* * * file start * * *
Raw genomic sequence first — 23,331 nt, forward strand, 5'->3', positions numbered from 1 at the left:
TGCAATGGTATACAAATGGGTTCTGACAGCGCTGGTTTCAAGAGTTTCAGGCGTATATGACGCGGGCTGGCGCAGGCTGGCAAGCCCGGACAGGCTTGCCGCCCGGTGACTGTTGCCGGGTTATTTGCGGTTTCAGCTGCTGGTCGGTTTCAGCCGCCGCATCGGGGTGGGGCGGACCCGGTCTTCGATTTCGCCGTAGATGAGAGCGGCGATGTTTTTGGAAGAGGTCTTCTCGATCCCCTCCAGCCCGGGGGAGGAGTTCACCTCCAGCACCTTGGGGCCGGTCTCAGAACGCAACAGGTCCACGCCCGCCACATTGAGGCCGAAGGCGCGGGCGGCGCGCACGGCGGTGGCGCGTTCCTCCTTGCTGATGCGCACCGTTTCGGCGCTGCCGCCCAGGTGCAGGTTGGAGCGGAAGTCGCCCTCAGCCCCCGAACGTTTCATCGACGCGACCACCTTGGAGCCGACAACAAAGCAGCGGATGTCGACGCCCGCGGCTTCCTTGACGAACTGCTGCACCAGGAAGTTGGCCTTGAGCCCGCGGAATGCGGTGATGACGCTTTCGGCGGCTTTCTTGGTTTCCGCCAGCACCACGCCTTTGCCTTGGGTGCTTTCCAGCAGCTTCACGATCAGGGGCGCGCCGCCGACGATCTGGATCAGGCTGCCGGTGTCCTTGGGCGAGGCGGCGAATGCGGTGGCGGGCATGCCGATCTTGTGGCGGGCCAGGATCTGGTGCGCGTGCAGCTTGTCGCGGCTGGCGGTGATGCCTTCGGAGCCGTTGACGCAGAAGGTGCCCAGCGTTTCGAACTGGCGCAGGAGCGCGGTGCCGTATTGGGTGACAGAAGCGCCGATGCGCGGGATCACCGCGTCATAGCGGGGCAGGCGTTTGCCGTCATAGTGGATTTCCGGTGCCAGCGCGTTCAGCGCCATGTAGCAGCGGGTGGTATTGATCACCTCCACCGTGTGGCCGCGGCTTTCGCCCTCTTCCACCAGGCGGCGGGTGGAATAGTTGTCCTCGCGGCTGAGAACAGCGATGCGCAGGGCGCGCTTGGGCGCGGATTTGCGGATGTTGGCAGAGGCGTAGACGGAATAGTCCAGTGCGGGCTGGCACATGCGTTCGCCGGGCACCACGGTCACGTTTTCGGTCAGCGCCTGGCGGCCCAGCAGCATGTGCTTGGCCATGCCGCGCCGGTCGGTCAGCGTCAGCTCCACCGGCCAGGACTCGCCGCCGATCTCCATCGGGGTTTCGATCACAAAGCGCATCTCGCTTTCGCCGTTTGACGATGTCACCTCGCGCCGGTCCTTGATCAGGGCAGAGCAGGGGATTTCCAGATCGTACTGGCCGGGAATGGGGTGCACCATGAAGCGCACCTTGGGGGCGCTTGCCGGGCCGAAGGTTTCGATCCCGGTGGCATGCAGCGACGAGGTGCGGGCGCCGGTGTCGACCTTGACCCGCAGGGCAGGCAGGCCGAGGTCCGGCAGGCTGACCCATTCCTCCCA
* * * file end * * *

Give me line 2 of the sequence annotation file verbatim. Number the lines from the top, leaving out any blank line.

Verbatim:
TGCAATGGTATACAAATGGGTTCTGACAGCGCTGGTTTCAAGAGTTTCAGGCGTATATGACGCGGGCTGGCGCAGGCTGGCAAGCCCGGACAGGCTTGCCGCCCGGTGACTGTTGCCGGGTTATTTGCGGTTTCAGCTGCTGGTCGGTTTCAGCCGCCGCATCGGGGTGGGGCGGACCCGGTCTTCGATTTCGCCGTAGATGAGAGCGGCGATGTTTTTGGAAGAGGTCTTCTCGATCCCCTCCAGCCCGGGGGAGGAGTTCACCTCCAGCACCTTGGGGCCGGTCTCAGAACGCAACAGGTCCACGCCCGCCACATTGAGGCCGAAGGCGCGGGCGGCGCGCACGGCGGTGGCGCGTTCCTCCTTGCTGATGCGCACCGTTTCGGCGCTGCCGCCCAGGTGCAGGTTGGAGCGGAAGTCGCCCTCAGCCCCCGAACGTTTCATCGACGCGACCACCTTGGAGCCGACAACAAAGCAGCGGATGTCGACGCCCGCGGCTTCCTTGACGAACTGCTGCACCAGGAAGTTGGCCTTGAGCCCGCGGAATGCGGTGATGACGCTTTCGGCGGCTTTCTTGGTTTCCGCCAGCACCACGCCTTTGCCTTGGGTGCTTTCCAGCAGCTTCACGATCAGGGGCGCGCCGCCGACGATCTGGATCAGGCTGCCGGTGTCCTTGGGCGAGGCGGCGAATGCGGTGGCGGGCATGCCGATCTTGTGGCGGGCCAGGATCTGGTGCGCGTGCAGCTTGTCGCGGCTGGCGGTGATGCCTTCGGAGCCGTTGACGCAGAAGGTGCCCAGCGTTTCGAACTGGCGCAGGAGCGCGGTGCCGTATTGGGTGACAGAAGCGCCGATGCGCGGGATCACCGCGTCATAGCGGGGCAGGCGTTTGCCGTCATAGTGGATTTCCGGTGCCAGCGCGTTCAGCGCCATGTAGCAGCGGGTGGTATTGATCACCTCCACCGTGTGGCCGCGGCTTTCGCCCTCTTCCACCAGGCGGCGGGTGGAATAGTTGTCCTCGCGGCTGAGAACAGCGATGCGCAGGGCGCGCTTGGGCGCGGATTTGCGGATGTTGGCAGAGGCGTAGACGGAATAGTCCAGTGCGGGCTGGCACATGCGTTCGCCGGGCACCACGGTCACGTTTTCGGTCAGCGCCTGGCGGCCCAGCAGCATGTGCTTGGCCATGCCGCGCCGGTCGGTCAGCGTCAGCTCCACCGGCCAGGACTCGCCGCCGATCTCCATCGGGGTTTCGATCACAAAGCGCATCTCGCTTTCGCCGTTTGACGATGTCACCTCGCGCCGGTCCTTGATCAGGGCAGAGCAGGGGATTTCCAGATCGTACTGGCCGGGAATGGGGTGCACCATGAAGCGCACCTTGGGGGCGCTTGCCGGGCCGAAGGTTTCGATCCCGGTGGCATGCAGCGACGAGGTGCGGGCGCCGGTGTCGACCTTGACCCGCAGGGCAGGCAGGCCGAGGTCCGGCAGGCTGACCCATTCCTCCCA